Thursday, October 22, 2009

Where Enrollment is Down

The headlines about the enrollment booms at community colleges are accurate, as far as they go. But I realized yesterday that they leave out part of the story.

Locally, our credit-bearing programs are bursting at the seams. The library is literally standing-room-only at peak hours; veteran staff tell me they've never seen that before. English as a Second Language is through the roof.

But our non-credit courses are dramatically down. The profit-making classes -- pottery, French for travel, that sort of thing -- are cratering. Contract training for local employers is also down. The only increases are in the money-losing pro bono area of adult basic education. (ABE is sort of a pre-remedial track. Think 'basic literacy,' as opposed to 'developmental writing.')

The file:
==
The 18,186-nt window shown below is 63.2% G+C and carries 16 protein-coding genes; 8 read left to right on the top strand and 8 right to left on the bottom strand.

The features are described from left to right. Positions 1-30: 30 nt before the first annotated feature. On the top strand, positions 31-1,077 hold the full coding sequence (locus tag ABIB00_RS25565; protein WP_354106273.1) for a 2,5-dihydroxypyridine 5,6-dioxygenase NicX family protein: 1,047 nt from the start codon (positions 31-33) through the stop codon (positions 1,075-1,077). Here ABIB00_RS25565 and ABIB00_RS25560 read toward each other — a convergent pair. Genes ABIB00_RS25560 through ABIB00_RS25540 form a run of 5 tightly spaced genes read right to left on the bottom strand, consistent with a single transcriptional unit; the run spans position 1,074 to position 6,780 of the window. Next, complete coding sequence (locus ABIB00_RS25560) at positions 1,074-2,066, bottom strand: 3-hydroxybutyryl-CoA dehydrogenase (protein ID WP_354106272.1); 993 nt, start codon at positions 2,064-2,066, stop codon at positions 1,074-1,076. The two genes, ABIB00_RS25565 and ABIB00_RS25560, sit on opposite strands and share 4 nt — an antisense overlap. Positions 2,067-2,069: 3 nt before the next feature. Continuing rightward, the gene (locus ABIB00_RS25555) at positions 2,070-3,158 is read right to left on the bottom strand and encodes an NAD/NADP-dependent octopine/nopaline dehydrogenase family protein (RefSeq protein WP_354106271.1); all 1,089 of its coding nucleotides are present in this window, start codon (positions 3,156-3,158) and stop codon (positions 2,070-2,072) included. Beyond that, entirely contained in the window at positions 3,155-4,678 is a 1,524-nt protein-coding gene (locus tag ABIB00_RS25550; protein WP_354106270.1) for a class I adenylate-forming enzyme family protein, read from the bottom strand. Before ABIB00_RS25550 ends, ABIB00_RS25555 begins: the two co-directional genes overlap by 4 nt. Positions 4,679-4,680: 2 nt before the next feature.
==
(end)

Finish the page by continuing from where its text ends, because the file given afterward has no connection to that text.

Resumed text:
Over the years, we've used the profit-making courses to pay for the pro bono stuff. But with the Great Recession making itself felt ever more strongly, the folks who used to take classes like 'wine appreciation' are finding them relatively easy to skip. And companies that are struggling to stay afloat find it easier to eliminate training than to do other cuts.

Annoyingly enough, we don't even get the minor compensating benefit of easier parking for everyone else, since the non-credit courses typically run during off-peak hours and/or offsite.

A decline in revenues from personal enrichment classes isn't a huge crisis, since they were never a huge part of the budget. But every little bit helps (or hurts), and the difference with the credit programs is striking. The personal enrichment courses have historically been our connection to the 'affluent adult' market, which is small but politically important. Meanwhile, the student body on the for-credit side gets progressively younger and more non-white. I'd like to think that won't matter politically, but history isn't encouraging on that front.

So yes, our enrollments are up, but it's a bit more complicated than that.